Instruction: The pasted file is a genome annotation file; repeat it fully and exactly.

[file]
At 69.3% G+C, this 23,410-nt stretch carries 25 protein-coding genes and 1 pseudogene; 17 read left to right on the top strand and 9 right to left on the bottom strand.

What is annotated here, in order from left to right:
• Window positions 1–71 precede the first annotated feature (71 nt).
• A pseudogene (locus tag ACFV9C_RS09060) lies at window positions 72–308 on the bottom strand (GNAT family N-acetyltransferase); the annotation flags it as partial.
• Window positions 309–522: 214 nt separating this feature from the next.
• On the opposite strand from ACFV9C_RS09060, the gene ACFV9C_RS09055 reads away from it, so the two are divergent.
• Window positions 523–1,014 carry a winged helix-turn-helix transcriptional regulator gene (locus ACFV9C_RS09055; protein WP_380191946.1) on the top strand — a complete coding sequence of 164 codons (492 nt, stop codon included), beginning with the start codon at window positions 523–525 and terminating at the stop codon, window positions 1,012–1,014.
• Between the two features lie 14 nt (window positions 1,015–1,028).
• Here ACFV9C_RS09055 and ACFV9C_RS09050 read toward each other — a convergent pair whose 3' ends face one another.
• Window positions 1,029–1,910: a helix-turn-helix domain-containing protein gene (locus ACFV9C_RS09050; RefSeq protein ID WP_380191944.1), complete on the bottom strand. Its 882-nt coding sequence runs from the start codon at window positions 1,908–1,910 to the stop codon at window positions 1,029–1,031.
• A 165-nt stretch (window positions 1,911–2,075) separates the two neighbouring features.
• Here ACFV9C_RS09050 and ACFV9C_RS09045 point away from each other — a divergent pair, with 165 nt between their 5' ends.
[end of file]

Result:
At 69.3% G+C, this 23,410-nt stretch carries 25 protein-coding genes and 1 pseudogene; 17 read left to right on the top strand and 9 right to left on the bottom strand.

What is annotated here, in order from left to right:
• Window positions 1–71 precede the first annotated feature (71 nt).
• A pseudogene (locus tag ACFV9C_RS09060) lies at window positions 72–308 on the bottom strand (GNAT family N-acetyltransferase); the annotation flags it as partial.
• Window positions 309–522: 214 nt separating this feature from the next.
• On the opposite strand from ACFV9C_RS09060, the gene ACFV9C_RS09055 reads away from it, so the two are divergent.
• Window positions 523–1,014 carry a winged helix-turn-helix transcriptional regulator gene (locus ACFV9C_RS09055; protein WP_380191946.1) on the top strand — a complete coding sequence of 164 codons (492 nt, stop codon included), beginning with the start codon at window positions 523–525 and terminating at the stop codon, window positions 1,012–1,014.
• Between the two features lie 14 nt (window positions 1,015–1,028).
• Here ACFV9C_RS09055 and ACFV9C_RS09050 read toward each other — a convergent pair whose 3' ends face one another.
• Window positions 1,029–1,910: a helix-turn-helix domain-containing protein gene (locus ACFV9C_RS09050; RefSeq protein ID WP_380191944.1), complete on the bottom strand. Its 882-nt coding sequence runs from the start codon at window positions 1,908–1,910 to the stop codon at window positions 1,029–1,031.
• A 165-nt stretch (window positions 1,911–2,075) separates the two neighbouring features.
• Here ACFV9C_RS09050 and ACFV9C_RS09045 point away from each other — a divergent pair, with 165 nt between their 5' ends.